Ever since the Organization of Petroleum Exporting Countries failed to relieve a glutted world oil market last month, a formula for economic crisis has hung over this capital like a suspended sentence.

Each day, Venezuela's leadership has watched the world's tottering oil market with a helpless, almost paralyzed anxiety. And as they wait, the problem--which could shape the country's upcoming elections, its payment of a huge foreign debt and its future as an OPEC member--grows.

The price of oil began to give way last weekend as Britain, which is not an OPEC member, lowered its prices Friday to $30.50 and was immediately matched by the other North Sea producer, Norway. That move was undercut Saturday by Nigeria, which broke with the rest of OPEC to lower its prices by $5.50 to $30 amid fears of a price war. Representatives of the Arab Persian Gulf states are planning to meet today and also are expected to lower their prices. Mexico said it would announce a price cut on Friday.

With each $1 drop in the price of a barrel of oil this year, according to the formula here, Venezuela will lose $500 million--or 2 percent of its total government budget.

And with each decrease of 100,000 barrels from the 1.6 million barrels of oil Venezuela hopes to export per day, $1 billion will be lost from the revenue that funds this nation's social services, backs its industries and alone has raised it from poverty to the richest state in Latin America.

Despite a decade of lavish spending on development projects, Venezuela's economy remains deeply vulnerable to any shift in the price of oil. After four consecutive years of stalled economic growth, a price drop of even a dollar or two per barrel could deal a major shock to the country's industry and sharply curtail incomes and employment.

Government officials have offered no hints of how they will finance this year's budget, or how they will respond in the heat of an election campaign if an oil price war breaks out among OPEC nations.

Few here believe that Venezuela will survive this year without a painful reshaping of its state-dominated economy or an equally difficult refinancing of some of the more than $30 billion it owes foreign banks.

In the skyscrapers of Venezuela's oil industry, meanwhile, a new strategy of world oil marketing is taking shape that could distance the country from the commitments and politics of the oil cartel it helped found more than two decades ago.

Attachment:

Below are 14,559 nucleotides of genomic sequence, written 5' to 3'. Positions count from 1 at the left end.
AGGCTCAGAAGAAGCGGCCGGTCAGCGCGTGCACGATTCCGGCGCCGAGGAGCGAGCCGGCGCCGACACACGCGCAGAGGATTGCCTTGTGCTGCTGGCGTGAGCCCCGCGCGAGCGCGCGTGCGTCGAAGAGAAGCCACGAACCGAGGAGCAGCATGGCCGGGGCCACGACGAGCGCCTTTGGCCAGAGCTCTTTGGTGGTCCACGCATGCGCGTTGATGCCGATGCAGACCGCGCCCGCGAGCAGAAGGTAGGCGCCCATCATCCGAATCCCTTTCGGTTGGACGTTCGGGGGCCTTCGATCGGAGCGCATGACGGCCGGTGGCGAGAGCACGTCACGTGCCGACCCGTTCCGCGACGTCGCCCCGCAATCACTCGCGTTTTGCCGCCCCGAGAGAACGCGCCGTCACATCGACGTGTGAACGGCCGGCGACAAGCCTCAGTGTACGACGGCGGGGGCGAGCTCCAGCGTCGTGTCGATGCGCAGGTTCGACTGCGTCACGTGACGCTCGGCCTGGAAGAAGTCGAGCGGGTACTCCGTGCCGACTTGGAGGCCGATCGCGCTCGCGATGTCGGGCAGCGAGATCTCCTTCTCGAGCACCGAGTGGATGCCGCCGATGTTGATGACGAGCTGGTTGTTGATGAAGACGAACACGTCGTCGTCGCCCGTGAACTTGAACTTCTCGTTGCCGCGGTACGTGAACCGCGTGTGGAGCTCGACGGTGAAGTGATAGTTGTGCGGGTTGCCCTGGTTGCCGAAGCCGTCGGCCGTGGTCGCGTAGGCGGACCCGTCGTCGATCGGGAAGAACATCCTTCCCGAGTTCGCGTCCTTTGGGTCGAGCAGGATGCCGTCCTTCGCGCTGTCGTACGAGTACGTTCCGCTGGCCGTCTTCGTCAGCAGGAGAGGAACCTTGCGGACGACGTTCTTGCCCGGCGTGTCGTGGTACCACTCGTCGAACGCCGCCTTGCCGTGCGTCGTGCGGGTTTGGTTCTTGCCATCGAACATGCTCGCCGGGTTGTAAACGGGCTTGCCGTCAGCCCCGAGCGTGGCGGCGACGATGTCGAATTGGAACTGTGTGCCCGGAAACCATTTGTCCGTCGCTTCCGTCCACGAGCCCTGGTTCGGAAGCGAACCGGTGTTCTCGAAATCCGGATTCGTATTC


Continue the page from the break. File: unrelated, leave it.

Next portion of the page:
Officials and diplomats here had repeatedly said Venezuela would not be the first OPEC nation to cut its oil prices, and would be among the last to abandon hopes of rebuilding the fractured organization. Publicly, officials still express hope that a new OPEC agreement will prevent a drop in oil prices.

But after years of failed lobbying for regular OPEC production quotas and long-term price schedules, Venezuelan officials are talking of a new emphasis on relations with non-OPEC producers and consuming nations--in particular Mexico, a new producer, and the United States, a major client for Latin American oil.

"OPEC can no longer play the role of a swing producer in the oil market," Energy and Mines Minister Humberto Calderon Berti said in an interview. "I think we have to begin talking to the non-OPEC producers and to the consumers."

Following OPEC's failed meeting in Geneva late last month, Calderon already has met with Mexican oil officials and obtained a separate promise that Mexico will hold to its current oil production levels. Further Venezuelan and Mexican talks are planned for next month.

"Everyone accepts now that there has to be an agreement between Venezuela and Mexico," said Rafael Tudela, a leading oil broker and congressman who is close to the government. "We need a policy much more concentrated in the hemisphere. Venezuela should give twice the time to bargaining with Mexico and the United States as it does to OPEC."

The Venezuelan dissatisfaction with OPEC comes after a year in which the country sought to assert its traditional role as a mediator between competing Arab, African and Asian factions--only to see production agreements fail and its own oil revenues drop by about 15 percent.